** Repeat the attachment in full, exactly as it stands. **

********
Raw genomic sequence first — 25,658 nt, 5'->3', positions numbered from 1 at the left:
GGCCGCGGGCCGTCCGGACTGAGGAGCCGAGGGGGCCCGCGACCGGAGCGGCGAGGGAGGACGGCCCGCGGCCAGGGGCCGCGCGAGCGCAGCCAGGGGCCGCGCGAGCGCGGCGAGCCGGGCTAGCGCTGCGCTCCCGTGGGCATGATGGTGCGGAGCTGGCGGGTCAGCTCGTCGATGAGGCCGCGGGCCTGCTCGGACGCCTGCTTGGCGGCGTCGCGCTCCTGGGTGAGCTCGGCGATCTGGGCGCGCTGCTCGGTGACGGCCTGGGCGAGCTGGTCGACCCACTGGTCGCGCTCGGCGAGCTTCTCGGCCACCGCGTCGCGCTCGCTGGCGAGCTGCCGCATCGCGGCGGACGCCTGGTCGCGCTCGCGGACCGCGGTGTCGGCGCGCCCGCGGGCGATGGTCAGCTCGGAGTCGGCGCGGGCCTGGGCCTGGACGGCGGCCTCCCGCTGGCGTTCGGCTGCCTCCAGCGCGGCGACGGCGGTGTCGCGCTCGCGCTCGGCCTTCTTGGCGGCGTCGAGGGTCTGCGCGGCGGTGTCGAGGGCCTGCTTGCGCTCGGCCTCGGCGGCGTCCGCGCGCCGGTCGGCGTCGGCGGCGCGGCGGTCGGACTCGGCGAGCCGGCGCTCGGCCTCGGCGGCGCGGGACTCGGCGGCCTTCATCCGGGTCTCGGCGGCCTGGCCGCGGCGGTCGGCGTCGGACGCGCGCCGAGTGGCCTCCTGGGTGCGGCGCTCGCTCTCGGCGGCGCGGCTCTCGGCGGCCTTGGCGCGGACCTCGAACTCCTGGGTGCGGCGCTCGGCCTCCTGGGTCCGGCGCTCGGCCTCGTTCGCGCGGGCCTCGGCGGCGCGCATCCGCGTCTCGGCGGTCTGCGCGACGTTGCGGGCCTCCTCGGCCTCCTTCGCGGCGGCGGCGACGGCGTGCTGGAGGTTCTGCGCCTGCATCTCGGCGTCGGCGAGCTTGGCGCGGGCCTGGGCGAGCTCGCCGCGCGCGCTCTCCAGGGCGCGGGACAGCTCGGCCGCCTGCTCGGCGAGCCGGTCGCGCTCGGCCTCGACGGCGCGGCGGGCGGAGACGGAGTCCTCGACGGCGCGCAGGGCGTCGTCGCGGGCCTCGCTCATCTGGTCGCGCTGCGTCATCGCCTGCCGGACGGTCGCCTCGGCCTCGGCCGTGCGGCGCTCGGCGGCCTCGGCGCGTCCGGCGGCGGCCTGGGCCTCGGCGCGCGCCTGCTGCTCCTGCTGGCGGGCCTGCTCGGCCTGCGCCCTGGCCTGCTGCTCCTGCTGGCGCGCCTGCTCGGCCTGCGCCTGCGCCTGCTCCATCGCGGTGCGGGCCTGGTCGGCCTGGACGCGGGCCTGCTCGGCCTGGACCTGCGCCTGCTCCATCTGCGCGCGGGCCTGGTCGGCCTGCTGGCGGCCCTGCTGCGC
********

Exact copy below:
Raw genomic sequence first — 25,658 nt, 5'->3', positions numbered from 1 at the left:
GGCCGCGGGCCGTCCGGACTGAGGAGCCGAGGGGGCCCGCGACCGGAGCGGCGAGGGAGGACGGCCCGCGGCCAGGGGCCGCGCGAGCGCAGCCAGGGGCCGCGCGAGCGCGGCGAGCCGGGCTAGCGCTGCGCTCCCGTGGGCATGATGGTGCGGAGCTGGCGGGTCAGCTCGTCGATGAGGCCGCGGGCCTGCTCGGACGCCTGCTTGGCGGCGTCGCGCTCCTGGGTGAGCTCGGCGATCTGGGCGCGCTGCTCGGTGACGGCCTGGGCGAGCTGGTCGACCCACTGGTCGCGCTCGGCGAGCTTCTCGGCCACCGCGTCGCGCTCGCTGGCGAGCTGCCGCATCGCGGCGGACGCCTGGTCGCGCTCGCGGACCGCGGTGTCGGCGCGCCCGCGGGCGATGGTCAGCTCGGAGTCGGCGCGGGCCTGGGCCTGGACGGCGGCCTCCCGCTGGCGTTCGGCTGCCTCCAGCGCGGCGACGGCGGTGTCGCGCTCGCGCTCGGCCTTCTTGGCGGCGTCGAGGGTCTGCGCGGCGGTGTCGAGGGCCTGCTTGCGCTCGGCCTCGGCGGCGTCCGCGCGCCGGTCGGCGTCGGCGGCGCGGCGGTCGGACTCGGCGAGCCGGCGCTCGGCCTCGGCGGCGCGGGACTCGGCGGCCTTCATCCGGGTCTCGGCGGCCTGGCCGCGGCGGTCGGCGTCGGACGCGCGCCGAGTGGCCTCCTGGGTGCGGCGCTCGCTCTCGGCGGCGCGGCTCTCGGCGGCCTTGGCGCGGACCTCGAACTCCTGGGTGCGGCGCTCGGCCTCCTGGGTCCGGCGCTCGGCCTCGTTCGCGCGGGCCTCGGCGGCGCGCATCCGCGTCTCGGCGGTCTGCGCGACGTTGCGGGCCTCCTCGGCCTCCTTCGCGGCGGCGGCGACGGCGTGCTGGAGGTTCTGCGCCTGCATCTCGGCGTCGGCGAGCTTGGCGCGGGCCTGGGCGAGCTCGCCGCGCGCGCTCTCCAGGGCGCGGGACAGCTCGGCCGCCTGCTCGGCGAGCCGGTCGCGCTCGGCCTCGACGGCGCGGCGGGCGGAGACGGAGTCCTCGACGGCGCGCAGGGCGTCGTCGCGGGCCTCGCTCATCTGGTCGCGCTGCGTCATCGCCTGCCGGACGGTCGCCTCGGCCTCGGCCGTGCGGCGCTCGGCGGCCTCGGCGCGTCCGGCGGCGGCCTGGGCCTCGGCGCGCGCCTGCTGCTCCTGCTGGCGGGCCTGCTCGGCCTGCGCCCTGGCCTGCTGCTCCTGCTGGCGCGCCTGCTCGGCCTGCGCCTGCGCCTGCTCCATCGCGGTGCGGGCCTGGTCGGCCTGGACGCGGGCCTGCTCGGCCTGGACCTGCGCCTGCTCCATCTGCGCGCGGGCCTGGTCGGCCTGCTGGCGGCCCTGCTGCGC